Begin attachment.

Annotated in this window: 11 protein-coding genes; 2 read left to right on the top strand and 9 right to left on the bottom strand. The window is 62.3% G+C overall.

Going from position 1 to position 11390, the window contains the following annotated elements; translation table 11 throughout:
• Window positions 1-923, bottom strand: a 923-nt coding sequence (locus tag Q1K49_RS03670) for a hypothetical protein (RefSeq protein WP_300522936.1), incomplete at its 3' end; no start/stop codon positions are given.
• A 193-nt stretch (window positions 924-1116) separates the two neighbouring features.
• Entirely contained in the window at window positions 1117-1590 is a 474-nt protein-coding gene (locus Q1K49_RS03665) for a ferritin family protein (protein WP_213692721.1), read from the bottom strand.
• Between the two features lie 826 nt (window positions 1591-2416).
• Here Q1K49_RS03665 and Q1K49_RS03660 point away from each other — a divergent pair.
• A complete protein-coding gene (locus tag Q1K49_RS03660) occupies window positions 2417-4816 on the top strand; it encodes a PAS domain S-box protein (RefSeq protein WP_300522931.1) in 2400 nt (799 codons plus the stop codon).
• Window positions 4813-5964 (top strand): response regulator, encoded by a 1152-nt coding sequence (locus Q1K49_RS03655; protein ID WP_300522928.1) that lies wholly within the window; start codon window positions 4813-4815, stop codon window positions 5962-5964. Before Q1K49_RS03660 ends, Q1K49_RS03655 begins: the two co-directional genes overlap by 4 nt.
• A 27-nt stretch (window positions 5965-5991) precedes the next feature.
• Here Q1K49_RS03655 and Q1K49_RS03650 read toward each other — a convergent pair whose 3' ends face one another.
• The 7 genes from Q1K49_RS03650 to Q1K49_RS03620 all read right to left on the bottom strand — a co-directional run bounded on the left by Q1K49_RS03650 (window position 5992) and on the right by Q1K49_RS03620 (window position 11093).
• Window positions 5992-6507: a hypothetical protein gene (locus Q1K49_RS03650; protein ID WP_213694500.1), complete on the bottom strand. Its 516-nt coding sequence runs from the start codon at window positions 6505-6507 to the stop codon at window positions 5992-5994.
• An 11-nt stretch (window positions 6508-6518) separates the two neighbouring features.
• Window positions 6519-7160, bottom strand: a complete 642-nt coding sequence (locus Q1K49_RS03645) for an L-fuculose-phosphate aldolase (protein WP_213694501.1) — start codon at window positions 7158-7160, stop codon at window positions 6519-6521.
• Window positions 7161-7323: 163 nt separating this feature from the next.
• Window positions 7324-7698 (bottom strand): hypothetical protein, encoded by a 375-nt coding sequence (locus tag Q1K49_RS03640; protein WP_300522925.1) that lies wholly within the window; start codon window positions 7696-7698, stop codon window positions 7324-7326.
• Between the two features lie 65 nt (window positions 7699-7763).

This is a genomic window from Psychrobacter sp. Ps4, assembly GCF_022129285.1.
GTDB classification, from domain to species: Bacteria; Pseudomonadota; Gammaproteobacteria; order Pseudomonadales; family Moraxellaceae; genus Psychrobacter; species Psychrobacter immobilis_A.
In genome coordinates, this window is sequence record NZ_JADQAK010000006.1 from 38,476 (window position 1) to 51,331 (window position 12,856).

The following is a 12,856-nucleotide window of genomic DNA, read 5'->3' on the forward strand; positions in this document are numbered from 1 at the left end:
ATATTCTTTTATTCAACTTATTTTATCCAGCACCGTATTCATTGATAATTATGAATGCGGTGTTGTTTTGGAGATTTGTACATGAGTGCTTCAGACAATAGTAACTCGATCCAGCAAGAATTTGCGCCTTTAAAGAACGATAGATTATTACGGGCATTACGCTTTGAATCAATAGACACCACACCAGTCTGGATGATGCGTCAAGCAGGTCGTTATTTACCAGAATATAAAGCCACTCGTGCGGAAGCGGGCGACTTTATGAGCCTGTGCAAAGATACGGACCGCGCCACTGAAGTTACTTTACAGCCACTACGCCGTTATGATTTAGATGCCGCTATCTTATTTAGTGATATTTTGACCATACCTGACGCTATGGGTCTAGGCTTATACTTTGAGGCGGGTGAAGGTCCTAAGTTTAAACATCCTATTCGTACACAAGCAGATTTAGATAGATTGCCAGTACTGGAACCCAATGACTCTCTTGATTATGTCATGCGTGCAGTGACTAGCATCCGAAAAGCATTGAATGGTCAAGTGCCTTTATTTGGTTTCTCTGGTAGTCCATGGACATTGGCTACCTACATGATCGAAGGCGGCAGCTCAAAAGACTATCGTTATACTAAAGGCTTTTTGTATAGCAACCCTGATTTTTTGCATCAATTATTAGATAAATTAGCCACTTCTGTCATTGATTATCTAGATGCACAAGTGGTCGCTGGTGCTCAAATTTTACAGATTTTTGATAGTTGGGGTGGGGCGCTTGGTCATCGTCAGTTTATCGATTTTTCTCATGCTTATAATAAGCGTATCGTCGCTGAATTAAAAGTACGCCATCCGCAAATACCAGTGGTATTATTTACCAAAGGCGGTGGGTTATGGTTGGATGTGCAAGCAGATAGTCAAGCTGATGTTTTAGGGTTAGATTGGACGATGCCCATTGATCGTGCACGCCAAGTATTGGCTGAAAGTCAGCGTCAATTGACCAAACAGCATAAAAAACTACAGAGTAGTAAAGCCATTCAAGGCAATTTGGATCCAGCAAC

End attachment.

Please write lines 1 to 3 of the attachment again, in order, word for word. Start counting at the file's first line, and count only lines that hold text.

Annotated in this window: 11 protein-coding genes; 2 read left to right on the top strand and 9 right to left on the bottom strand. The window is 62.3% G+C overall.

Going from position 1 to position 11390, the window contains the following annotated elements; translation table 11 throughout:
• Window positions 1-923, bottom strand: a 923-nt coding sequence (locus tag Q1K49_RS03670) for a hypothetical protein (RefSeq protein WP_300522936.1), incomplete at its 3' end; no start/stop codon positions are given.